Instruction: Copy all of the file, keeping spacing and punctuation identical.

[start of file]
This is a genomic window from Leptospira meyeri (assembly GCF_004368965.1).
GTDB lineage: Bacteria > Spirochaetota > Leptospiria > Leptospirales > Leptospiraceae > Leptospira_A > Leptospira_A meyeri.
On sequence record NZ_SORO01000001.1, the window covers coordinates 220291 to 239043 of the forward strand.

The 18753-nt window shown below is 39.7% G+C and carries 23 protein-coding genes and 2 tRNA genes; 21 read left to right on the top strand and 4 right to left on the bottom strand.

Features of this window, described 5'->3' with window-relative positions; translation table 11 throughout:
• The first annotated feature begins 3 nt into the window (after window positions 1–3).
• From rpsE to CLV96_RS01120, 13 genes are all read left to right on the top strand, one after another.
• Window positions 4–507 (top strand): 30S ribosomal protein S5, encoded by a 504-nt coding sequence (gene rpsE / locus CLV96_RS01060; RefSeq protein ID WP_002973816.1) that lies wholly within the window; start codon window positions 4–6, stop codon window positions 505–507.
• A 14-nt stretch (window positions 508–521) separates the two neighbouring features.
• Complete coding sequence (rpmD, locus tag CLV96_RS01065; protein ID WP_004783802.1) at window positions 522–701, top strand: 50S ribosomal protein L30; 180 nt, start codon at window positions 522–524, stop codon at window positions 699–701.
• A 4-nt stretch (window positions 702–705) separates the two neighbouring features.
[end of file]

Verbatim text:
This is a genomic window from Leptospira meyeri (assembly GCF_004368965.1).
GTDB lineage: Bacteria > Spirochaetota > Leptospiria > Leptospirales > Leptospiraceae > Leptospira_A > Leptospira_A meyeri.
On sequence record NZ_SORO01000001.1, the window covers coordinates 220291 to 239043 of the forward strand.

The 18753-nt window shown below is 39.7% G+C and carries 23 protein-coding genes and 2 tRNA genes; 21 read left to right on the top strand and 4 right to left on the bottom strand.

Features of this window, described 5'->3' with window-relative positions; translation table 11 throughout:
• The first annotated feature begins 3 nt into the window (after window positions 1–3).
• From rpsE to CLV96_RS01120, 13 genes are all read left to right on the top strand, one after another.
• Window positions 4–507 (top strand): 30S ribosomal protein S5, encoded by a 504-nt coding sequence (gene rpsE / locus CLV96_RS01060; RefSeq protein ID WP_002973816.1) that lies wholly within the window; start codon window positions 4–6, stop codon window positions 505–507.
• A 14-nt stretch (window positions 508–521) separates the two neighbouring features.
• Complete coding sequence (rpmD, locus tag CLV96_RS01065; protein ID WP_004783802.1) at window positions 522–701, top strand: 50S ribosomal protein L30; 180 nt, start codon at window positions 522–524, stop codon at window positions 699–701.
• A 4-nt stretch (window positions 702–705) separates the two neighbouring features.